These three main explanations for income inequality show the difficulty in pointing to one cause of inequality over others. Researchers’ emphasis on disentangling causes of income inequality is relevant to understanding the issue, but it also highlights the complexity of factors that contribute to labor market inequality. Income inequality has no one cause. As such, any policy solutions that address inequality must match this nuance and acknowledge the various factors that contribute to inequality.
Tangles of pathology Trilemmas are always fun. Let’s do one. You may pick two, but no more than two, of the following:
By “inequality”, I mean high dispersion of economic outcomes between individuals over full lifetimes.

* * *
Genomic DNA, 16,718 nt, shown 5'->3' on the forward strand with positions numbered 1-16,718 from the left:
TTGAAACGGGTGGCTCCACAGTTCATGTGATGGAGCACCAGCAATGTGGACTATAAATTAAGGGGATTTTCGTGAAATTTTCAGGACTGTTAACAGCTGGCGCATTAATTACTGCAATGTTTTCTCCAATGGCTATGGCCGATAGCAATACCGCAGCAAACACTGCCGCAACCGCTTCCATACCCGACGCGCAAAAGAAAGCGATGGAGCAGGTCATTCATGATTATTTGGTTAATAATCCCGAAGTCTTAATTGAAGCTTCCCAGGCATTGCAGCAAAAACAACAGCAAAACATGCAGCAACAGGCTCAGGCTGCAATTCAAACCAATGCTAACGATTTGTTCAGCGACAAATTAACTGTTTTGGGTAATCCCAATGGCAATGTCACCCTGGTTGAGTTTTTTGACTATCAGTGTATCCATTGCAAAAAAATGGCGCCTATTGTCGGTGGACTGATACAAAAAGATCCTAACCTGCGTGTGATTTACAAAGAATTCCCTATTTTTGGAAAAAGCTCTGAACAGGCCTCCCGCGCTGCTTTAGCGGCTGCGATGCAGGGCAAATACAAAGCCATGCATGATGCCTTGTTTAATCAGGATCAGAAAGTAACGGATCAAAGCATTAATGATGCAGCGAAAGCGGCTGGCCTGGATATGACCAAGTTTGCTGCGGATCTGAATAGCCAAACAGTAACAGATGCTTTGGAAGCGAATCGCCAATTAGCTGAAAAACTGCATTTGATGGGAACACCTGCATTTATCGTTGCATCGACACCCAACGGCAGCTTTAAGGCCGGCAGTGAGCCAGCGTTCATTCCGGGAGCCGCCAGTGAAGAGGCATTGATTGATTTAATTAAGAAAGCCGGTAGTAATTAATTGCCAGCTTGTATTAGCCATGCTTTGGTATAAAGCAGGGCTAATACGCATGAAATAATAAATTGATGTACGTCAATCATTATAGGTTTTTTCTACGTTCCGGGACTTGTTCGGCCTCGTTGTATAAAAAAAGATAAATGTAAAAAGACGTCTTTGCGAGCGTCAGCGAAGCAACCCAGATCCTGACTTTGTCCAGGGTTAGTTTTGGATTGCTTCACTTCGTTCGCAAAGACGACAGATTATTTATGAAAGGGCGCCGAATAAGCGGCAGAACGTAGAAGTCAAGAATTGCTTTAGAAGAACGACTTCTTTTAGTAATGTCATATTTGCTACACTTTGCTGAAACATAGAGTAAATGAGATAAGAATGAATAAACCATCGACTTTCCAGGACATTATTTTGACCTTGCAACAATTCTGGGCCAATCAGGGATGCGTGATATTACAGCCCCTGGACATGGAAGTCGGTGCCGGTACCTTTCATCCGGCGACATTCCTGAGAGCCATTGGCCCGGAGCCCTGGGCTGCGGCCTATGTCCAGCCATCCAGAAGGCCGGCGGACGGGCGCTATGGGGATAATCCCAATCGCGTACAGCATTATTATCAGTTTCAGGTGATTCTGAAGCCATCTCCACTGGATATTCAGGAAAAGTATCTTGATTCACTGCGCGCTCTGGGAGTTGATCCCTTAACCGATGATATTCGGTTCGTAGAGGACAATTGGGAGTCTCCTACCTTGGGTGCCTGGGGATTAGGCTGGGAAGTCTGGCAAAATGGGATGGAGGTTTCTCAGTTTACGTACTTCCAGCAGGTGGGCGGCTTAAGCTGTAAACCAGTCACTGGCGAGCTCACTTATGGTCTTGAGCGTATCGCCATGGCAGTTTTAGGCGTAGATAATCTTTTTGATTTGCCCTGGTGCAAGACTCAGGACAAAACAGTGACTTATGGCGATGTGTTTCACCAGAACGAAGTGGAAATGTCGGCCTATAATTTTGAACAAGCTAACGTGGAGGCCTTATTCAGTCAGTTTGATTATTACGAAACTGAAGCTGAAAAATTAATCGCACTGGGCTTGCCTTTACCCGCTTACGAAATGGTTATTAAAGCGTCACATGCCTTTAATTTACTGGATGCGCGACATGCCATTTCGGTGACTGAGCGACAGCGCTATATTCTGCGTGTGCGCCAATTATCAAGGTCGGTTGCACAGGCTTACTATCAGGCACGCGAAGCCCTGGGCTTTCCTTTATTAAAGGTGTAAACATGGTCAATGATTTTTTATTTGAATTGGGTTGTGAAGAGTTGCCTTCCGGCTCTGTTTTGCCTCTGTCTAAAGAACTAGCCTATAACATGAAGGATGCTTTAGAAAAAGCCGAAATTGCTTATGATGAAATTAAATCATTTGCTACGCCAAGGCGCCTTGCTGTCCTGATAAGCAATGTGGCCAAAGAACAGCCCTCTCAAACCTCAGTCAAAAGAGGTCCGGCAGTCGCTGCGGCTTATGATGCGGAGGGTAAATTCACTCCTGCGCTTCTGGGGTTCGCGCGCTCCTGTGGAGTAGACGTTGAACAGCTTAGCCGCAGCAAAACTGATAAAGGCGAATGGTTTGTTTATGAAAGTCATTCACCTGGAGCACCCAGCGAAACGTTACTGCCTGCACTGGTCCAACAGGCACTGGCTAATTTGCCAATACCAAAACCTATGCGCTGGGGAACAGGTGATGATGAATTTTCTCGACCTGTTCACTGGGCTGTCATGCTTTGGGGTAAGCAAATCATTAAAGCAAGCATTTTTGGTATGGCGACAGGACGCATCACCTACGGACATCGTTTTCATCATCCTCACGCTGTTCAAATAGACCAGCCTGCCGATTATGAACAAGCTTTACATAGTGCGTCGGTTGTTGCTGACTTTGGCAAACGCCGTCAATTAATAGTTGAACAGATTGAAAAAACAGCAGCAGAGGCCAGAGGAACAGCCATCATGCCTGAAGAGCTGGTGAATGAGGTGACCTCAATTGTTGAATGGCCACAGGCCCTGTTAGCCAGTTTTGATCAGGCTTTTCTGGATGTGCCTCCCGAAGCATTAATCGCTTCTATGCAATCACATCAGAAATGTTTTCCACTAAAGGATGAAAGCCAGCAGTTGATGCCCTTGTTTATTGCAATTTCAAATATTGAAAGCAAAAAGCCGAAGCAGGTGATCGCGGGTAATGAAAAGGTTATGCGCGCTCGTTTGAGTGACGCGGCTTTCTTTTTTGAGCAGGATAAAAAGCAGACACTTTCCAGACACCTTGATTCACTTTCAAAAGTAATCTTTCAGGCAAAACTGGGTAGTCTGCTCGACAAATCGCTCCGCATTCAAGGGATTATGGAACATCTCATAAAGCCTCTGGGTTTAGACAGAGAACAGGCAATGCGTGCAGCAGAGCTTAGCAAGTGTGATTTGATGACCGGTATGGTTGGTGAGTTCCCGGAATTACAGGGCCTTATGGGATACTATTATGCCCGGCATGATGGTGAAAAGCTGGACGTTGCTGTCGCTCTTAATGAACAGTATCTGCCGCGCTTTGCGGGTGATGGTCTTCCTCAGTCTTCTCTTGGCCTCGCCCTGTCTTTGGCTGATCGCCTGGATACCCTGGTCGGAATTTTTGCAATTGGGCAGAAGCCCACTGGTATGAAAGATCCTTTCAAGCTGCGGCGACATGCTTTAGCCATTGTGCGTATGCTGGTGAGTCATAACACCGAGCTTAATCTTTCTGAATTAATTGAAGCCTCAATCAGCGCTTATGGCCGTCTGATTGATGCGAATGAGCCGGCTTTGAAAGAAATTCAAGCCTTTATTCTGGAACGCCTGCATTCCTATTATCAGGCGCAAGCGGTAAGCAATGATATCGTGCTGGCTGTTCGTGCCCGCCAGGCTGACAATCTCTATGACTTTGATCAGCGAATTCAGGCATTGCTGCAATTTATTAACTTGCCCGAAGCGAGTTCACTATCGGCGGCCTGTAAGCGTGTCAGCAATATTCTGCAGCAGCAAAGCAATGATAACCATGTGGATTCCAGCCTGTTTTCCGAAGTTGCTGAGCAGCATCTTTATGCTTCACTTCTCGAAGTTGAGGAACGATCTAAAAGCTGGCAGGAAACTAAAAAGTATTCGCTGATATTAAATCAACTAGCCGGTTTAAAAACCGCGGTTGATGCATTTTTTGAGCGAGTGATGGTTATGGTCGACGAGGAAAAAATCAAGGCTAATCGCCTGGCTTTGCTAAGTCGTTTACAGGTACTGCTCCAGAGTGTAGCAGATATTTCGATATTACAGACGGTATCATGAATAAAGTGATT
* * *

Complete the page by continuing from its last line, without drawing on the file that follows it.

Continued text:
By “nonpathology”, I mean the absence of a sizable underclass within which institutions of social cohesion — families (nuclear and extended), civic and religious organizations — function poorly or at best patchily, in which conflict and violence are frequent and economic outcomes are poor. From the inside, a pathologized underclass perceives itself as simultaneously dysfunctional and victimized. From the outside, it is viewed culturally and/or morally deficient, and perhaps inferior genetically. Whatever its causes and whomever is to blame, pathology itself is a real phenomenon, not just a matter of false perception by dominant groups.